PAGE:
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Effects of Salt Concentration and Freezing on Mozzarella Cheese Texture

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      Abstract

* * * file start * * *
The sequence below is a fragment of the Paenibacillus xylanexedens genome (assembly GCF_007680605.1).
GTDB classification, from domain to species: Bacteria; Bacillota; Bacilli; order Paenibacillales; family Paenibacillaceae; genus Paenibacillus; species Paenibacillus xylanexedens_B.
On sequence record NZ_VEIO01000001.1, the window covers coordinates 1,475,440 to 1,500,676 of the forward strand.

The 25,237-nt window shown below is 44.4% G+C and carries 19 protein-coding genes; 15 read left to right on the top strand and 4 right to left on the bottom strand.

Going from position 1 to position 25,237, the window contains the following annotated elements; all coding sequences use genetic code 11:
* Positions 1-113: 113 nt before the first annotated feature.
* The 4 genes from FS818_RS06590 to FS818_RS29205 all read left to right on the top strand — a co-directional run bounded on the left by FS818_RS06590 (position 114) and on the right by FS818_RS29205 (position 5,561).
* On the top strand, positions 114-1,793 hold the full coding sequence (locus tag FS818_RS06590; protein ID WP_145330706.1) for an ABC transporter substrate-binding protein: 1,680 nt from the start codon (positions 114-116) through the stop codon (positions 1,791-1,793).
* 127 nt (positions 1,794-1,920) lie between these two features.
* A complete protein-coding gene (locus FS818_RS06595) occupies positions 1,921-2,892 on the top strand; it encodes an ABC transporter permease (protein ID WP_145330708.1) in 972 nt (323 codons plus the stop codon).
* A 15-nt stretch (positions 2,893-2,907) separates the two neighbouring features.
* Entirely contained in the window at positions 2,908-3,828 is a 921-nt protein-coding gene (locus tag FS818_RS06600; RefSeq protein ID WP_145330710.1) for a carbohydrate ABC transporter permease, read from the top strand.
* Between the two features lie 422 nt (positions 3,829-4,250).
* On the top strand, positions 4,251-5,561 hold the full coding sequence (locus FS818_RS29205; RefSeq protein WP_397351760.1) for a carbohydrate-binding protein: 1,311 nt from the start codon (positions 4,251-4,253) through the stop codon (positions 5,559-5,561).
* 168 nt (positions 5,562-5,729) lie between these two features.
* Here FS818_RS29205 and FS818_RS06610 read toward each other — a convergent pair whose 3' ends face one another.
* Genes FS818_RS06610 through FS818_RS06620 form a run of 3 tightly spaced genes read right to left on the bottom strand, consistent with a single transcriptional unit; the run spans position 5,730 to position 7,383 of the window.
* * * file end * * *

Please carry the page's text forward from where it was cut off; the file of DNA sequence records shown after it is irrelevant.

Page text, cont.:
Compression, beam bending, and sensory evaluation (salt intensity, aged flavor, firmness, cohesiveness, and fibrousness) were used to assess effects of salt concentration (.27 to 2.40%), aging time (3 to 39 days at 5.6 C), freeze-thaw cycle, and tempering time after thawing (21 days at 5.6 C) on characteristics of low-moisture, part-skim Mozzarella cheese. Temperature of the 2.5-kg cheese loaves during freezing and during thawing changed from −1.1 to −6.7°C for freezing and vice versa for thawing in times of about 6 and 5 h respectively. None of the sensory nor mechanical tests detected a consistent and statistically significant effect of the freeze-thaw cycle on characteristics of Mozzarella cheese. Increases in salt concentration caused increases in firmness, in force at 50% compression, and decreases in cohesiveness and in maximum bending distance of cheese samples. Increases of aging time and storage time after thawing resulted in softening of cheese, the magnitude of which depended on salt concentration.

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